Making game sales a felony is the latest idea out of a New York legislature so bent on wasting time that they've authored dozens of anti-video game bills in the last month. The Constitutional issues have been brought up in other reports, but New York GameStop employees (among others) should really be paying attention. Why?
New York has a "3 Strikes" rule, which was upheld in 2005.
While the law does give some leeway for the sentencing court, it theoretically allows a judge to put someone away for life for selling a copy of, say, Gears of War to a 16 year old who looks 18. Yes, selling a game could come with a life sentence under the new law.
As I have stated before, this is just poor governance. However, to go as far as to make it a felony borders on lunacy. It would only further contribute to prison overcrowding, among other things. Moreover, providing alcohol or tobacco to a minor is generally a misdemeanor and a fine in most states, and there is no penalty for selling a copy of Saw or Hostel to a minor. In any event, the game developer and game retailer attorneys will likely be busy in New York in the coming months considering the determination the New York legislature is showing on this non-issue.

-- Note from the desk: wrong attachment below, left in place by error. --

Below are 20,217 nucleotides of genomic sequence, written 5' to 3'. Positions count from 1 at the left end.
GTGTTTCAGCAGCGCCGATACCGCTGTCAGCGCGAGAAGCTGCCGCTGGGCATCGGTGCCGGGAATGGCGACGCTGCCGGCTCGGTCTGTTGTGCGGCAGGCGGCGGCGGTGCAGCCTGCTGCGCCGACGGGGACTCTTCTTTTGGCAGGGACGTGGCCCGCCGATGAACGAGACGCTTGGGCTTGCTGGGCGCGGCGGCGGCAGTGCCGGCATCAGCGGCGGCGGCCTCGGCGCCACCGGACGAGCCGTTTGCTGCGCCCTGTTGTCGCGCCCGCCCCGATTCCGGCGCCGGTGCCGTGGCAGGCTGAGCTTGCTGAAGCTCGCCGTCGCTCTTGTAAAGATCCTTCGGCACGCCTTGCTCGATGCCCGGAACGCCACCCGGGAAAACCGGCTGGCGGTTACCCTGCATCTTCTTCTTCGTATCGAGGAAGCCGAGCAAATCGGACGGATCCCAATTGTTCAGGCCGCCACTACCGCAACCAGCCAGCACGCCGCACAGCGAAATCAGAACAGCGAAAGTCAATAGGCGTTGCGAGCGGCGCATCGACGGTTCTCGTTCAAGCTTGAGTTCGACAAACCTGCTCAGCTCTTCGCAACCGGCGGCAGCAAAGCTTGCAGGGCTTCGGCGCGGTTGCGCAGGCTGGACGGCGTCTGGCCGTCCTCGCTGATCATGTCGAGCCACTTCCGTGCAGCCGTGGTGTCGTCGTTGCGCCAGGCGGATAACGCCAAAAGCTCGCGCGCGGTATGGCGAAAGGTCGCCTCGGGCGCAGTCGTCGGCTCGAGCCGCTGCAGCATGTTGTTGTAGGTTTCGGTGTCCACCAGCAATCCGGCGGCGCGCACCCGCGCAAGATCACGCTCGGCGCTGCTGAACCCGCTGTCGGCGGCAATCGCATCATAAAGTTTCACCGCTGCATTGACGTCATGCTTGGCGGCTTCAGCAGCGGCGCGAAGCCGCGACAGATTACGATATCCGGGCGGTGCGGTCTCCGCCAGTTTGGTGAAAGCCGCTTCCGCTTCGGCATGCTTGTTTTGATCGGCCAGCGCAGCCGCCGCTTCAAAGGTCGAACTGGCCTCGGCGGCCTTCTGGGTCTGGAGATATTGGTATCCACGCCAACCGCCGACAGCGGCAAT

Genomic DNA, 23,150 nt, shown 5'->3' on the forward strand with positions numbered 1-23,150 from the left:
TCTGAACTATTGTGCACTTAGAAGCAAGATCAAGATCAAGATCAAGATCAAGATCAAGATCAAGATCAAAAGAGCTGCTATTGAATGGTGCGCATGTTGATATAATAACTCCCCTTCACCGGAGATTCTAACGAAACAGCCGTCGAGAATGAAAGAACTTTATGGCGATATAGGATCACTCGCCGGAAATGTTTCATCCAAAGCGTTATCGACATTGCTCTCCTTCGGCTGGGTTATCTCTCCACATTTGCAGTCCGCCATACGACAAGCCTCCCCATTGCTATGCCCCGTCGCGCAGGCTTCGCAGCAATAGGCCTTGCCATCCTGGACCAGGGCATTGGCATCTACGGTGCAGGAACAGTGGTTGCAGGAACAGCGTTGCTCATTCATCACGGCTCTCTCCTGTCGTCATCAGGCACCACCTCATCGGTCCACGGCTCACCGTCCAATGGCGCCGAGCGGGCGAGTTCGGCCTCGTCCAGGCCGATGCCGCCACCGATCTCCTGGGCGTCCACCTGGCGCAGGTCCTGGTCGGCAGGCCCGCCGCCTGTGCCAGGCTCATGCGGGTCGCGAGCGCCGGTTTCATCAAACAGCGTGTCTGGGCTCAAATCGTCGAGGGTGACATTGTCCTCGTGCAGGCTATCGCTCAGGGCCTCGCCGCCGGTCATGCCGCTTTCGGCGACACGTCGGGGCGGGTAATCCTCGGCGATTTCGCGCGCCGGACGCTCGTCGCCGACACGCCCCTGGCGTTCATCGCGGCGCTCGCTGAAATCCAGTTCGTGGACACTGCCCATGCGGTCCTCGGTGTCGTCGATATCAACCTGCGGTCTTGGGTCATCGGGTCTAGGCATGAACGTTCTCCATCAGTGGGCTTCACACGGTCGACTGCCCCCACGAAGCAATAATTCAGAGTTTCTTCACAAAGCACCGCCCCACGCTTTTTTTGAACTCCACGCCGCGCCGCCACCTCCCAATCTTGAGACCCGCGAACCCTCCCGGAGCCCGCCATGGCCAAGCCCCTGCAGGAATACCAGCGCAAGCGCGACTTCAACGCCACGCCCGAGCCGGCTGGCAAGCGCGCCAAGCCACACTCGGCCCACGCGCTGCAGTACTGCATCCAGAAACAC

[Update: A reader apprised me of a very recent federal district court decision that may, for the time being, put the New York 3 Strikes rule on hold. However, that doesn't mean this hypothetical is any less relevant. (And after all, it is merely a hypothetical as the game regulation bill hasn't yet passed.)
1. The part of the law the district court has issue with could be removed from or modified in the law rather easily by the legislature or an activist judiciary. This would make all twice convicted felony offenders "persistent felony offenders" and eligible for the heightened third strike penalty (rather than allowing the judicial discretion).
2. The district court could be overturned on appeal.
3. The New York legislature could simply pass a new 3 strikes rule modeled on California's rule, which has already been upheld by the US Supreme Court.
So, while the issue may be (hypothetically) muted for the time being, it is by no means dead.]